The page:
Leadership can be a tricky concept in the workplace. One employee may have the impressive title, but a lower-level employee may seem like he or she runs the show. How do you use everyone’s talents to your company’s benefit? First, you must understand what leadership is.
What Makes a Leader?
In the wise words of Theodore Roosevelt, “it is a boss who drives, whereas the leader leads.” The born leaders on your teams are not necessarily in roles of power. Instead of being managers or principles, they may be assistants or entry-level new hires. What makes these people leaders are their unique life experiences, personality traits, and abilities to project authority.
When you lead a team, you are responsible for how your employees work together. It is important to identify those with leadership traits and place them in the best possible positions to ensure organizational success.
How Do You Identify a Leader?
If you don’t have the time or resources to conduct a sociometric test to find out where your employees fall in a group structure, analyze them yourself with some simple questions. Which team members create new ideas and suggest proposals? Which members communicate issues and complaints? Who do they refer to for professional advice? Who do they socialize with when not discussing work topics?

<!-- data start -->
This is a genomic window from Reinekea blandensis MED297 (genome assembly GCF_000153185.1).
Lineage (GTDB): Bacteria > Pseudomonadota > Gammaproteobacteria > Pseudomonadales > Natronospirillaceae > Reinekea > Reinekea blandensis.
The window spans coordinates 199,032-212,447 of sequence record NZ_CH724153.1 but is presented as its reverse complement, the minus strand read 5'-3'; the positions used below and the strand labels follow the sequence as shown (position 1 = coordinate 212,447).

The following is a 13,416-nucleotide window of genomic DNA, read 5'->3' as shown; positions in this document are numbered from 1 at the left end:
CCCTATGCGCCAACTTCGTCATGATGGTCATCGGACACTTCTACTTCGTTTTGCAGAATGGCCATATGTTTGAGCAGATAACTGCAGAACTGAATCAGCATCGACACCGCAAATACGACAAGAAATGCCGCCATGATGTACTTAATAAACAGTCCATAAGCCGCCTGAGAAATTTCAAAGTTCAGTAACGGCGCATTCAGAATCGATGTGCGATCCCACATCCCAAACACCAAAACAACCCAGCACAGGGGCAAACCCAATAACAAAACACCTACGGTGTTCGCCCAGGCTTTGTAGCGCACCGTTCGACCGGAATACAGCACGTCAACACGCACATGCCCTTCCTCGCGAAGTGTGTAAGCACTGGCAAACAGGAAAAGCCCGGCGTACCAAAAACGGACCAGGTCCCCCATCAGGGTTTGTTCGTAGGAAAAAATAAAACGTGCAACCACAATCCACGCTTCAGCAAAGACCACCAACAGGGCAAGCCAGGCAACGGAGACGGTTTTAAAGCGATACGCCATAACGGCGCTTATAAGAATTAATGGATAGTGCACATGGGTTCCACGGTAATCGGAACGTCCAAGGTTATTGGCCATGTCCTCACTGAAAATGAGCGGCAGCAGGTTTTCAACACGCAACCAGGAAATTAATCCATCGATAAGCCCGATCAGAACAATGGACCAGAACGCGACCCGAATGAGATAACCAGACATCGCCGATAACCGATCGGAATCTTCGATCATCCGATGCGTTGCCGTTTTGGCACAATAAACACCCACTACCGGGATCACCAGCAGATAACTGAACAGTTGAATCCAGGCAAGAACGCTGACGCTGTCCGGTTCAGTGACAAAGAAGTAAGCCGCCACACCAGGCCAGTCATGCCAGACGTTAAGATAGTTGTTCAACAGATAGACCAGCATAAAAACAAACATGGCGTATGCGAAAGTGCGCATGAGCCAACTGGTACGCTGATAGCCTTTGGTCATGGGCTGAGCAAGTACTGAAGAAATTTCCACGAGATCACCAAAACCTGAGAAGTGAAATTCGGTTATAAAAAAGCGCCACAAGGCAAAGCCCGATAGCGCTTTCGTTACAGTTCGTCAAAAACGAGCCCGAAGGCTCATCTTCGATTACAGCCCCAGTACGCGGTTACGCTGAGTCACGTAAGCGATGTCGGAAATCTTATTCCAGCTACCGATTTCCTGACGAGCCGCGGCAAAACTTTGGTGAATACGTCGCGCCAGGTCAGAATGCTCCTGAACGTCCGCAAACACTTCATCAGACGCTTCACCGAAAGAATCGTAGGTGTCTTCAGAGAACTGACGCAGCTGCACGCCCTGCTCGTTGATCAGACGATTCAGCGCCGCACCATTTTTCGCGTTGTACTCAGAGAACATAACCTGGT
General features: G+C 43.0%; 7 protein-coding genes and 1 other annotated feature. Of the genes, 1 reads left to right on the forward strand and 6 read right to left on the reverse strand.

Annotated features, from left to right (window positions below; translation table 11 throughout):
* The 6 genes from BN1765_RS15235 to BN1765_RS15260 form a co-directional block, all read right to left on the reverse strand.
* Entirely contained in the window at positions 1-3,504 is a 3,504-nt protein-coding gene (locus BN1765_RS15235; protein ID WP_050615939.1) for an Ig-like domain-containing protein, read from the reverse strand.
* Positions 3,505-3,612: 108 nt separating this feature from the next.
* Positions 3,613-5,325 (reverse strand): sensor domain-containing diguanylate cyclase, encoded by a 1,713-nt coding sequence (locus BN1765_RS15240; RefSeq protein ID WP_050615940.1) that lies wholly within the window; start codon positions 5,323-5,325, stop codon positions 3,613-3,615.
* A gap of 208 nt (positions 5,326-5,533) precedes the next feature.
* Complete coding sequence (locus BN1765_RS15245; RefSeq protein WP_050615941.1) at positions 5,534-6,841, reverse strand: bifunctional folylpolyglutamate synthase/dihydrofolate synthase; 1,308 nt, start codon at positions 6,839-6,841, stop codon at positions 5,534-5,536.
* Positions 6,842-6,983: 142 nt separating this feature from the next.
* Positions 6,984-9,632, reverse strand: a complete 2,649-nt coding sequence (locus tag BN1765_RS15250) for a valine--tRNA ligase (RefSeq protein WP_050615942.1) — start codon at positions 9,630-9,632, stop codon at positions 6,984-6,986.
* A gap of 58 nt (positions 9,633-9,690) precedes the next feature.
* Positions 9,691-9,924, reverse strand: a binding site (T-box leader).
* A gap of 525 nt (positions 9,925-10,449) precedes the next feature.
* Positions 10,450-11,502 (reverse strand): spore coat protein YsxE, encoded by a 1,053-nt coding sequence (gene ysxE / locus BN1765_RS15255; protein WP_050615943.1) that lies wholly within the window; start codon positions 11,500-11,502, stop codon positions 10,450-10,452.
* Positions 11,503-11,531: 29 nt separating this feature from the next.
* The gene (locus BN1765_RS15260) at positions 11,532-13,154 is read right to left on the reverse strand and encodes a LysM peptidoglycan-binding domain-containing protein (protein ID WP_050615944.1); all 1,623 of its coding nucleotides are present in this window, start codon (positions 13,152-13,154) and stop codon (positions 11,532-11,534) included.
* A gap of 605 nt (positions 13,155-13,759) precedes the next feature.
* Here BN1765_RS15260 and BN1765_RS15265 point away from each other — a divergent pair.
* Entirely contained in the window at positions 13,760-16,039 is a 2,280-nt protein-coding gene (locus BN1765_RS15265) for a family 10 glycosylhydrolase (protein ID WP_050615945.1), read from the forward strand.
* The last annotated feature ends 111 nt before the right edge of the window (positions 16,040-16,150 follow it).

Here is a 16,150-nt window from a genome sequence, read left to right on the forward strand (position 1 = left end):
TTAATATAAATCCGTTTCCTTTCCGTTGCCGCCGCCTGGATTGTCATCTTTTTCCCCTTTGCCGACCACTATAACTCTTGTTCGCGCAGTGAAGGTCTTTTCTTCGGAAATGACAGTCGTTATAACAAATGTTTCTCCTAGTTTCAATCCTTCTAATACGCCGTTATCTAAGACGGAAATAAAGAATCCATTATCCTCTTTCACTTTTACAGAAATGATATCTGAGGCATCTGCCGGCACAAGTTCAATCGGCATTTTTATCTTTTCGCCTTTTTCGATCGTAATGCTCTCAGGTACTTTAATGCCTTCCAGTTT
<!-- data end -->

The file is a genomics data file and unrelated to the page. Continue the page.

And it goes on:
The leaders in your team are typically the ones who step forward during brainstorming sessions or controversies. However, it is important to differentiate between destructive and constructive workers. Destructive workers tend to cause an adversarial atmosphere among the group. Constructive workers generate helpful ideas and motivate their team members to do their best. It is the constructive worker who is an asset to your business.
Types of Leaders
There are generally three types of workplace leaders you want to have on your side. They each have different styles, so it is key to understand how to work with them and draw their best qualities to the forefront.
Coordinators: These people are well-organized and prepared to answer questions. They work best as right-hand men (and women) who can be trusted with delegated tasks. Use them to strengthen your own authority.
Humorists: These people are charismatic and charming. Others enjoy spending time with them and they lead with their fun presence. Task humorists with social projects such as orienting new hires, spearheading mundane tasks, or planning team-building activities.
Crisis Managers: Crisis managers usually keep their heads down and perform their work sufficiently and quietly. They shine, however, when unforeseen circumstances throw a wrench into plans. Let them know when it is time to take the reins and they will help solve a problem with intense focus. They also thrive on recognition, so be sure to thank them in front of other team members.
Good leaders can only strengthen your business. Learn to work with them and take advantage of the skills they bring to the table. The more trusted advocates you have in the workplace, the more success you will find. Once you discover the right role for these leaders, your company and its employees will be prosperous and happy.